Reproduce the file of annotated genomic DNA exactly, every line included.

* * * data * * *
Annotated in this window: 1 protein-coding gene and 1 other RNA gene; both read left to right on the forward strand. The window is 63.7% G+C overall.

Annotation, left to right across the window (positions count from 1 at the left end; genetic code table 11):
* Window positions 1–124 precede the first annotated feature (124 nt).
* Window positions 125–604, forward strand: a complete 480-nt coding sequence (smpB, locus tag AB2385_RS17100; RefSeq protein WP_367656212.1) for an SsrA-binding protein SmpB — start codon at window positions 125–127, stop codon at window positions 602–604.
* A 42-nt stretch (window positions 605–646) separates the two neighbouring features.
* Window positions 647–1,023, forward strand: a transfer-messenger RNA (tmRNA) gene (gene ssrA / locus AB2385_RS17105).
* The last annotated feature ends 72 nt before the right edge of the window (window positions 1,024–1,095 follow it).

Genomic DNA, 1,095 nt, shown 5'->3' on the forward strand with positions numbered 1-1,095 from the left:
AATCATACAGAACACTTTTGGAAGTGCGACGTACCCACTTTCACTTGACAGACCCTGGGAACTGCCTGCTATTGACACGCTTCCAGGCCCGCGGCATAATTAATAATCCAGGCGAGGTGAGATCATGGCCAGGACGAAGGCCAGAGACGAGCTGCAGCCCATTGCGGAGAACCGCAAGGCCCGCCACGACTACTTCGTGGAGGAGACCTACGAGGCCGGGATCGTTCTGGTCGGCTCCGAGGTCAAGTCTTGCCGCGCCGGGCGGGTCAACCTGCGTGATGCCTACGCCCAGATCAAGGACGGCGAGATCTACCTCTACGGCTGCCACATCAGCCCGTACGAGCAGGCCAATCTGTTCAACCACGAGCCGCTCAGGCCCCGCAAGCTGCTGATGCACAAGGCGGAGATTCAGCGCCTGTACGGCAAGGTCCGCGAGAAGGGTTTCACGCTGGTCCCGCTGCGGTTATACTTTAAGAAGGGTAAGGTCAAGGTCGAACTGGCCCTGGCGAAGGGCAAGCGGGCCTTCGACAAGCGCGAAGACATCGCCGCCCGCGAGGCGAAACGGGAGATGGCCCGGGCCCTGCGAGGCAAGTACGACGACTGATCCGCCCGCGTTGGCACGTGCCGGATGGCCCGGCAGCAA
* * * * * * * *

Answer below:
Annotated in this window: 1 protein-coding gene and 1 other RNA gene; both read left to right on the forward strand. The window is 63.7% G+C overall.

Annotation, left to right across the window (positions count from 1 at the left end; genetic code table 11):
* Window positions 1–124 precede the first annotated feature (124 nt).
* Window positions 125–604, forward strand: a complete 480-nt coding sequence (smpB, locus tag AB2385_RS17100; RefSeq protein WP_367656212.1) for an SsrA-binding protein SmpB — start codon at window positions 125–127, stop codon at window positions 602–604.
* A 42-nt stretch (window positions 605–646) separates the two neighbouring features.
* Window positions 647–1,023, forward strand: a transfer-messenger RNA (tmRNA) gene (gene ssrA / locus AB2385_RS17105).
* The last annotated feature ends 72 nt before the right edge of the window (window positions 1,024–1,095 follow it).

Genomic DNA, 1,095 nt, shown 5'->3' on the forward strand with positions numbered 1-1,095 from the left:
AATCATACAGAACACTTTTGGAAGTGCGACGTACCCACTTTCACTTGACAGACCCTGGGAACTGCCTGCTATTGACACGCTTCCAGGCCCGCGGCATAATTAATAATCCAGGCGAGGTGAGATCATGGCCAGGACGAAGGCCAGAGACGAGCTGCAGCCCATTGCGGAGAACCGCAAGGCCCGCCACGACTACTTCGTGGAGGAGACCTACGAGGCCGGGATCGTTCTGGTCGGCTCCGAGGTCAAGTCTTGCCGCGCCGGGCGGGTCAACCTGCGTGATGCCTACGCCCAGATCAAGGACGGCGAGATCTACCTCTACGGCTGCCACATCAGCCCGTACGAGCAGGCCAATCTGTTCAACCACGAGCCGCTCAGGCCCCGCAAGCTGCTGATGCACAAGGCGGAGATTCAGCGCCTGTACGGCAAGGTCCGCGAGAAGGGTTTCACGCTGGTCCCGCTGCGGTTATACTTTAAGAAGGGTAAGGTCAAGGTCGAACTGGCCCTGGCGAAGGGCAAGCGGGCCTTCGACAAGCGCGAAGACATCGCCGCCCGCGAGGCGAAACGGGAGATGGCCCGGGCCCTGCGAGGCAAGTACGACGACTGATCCGCCCGCGTTGGCACGTGCCGGATGGCCCGGCAGCAA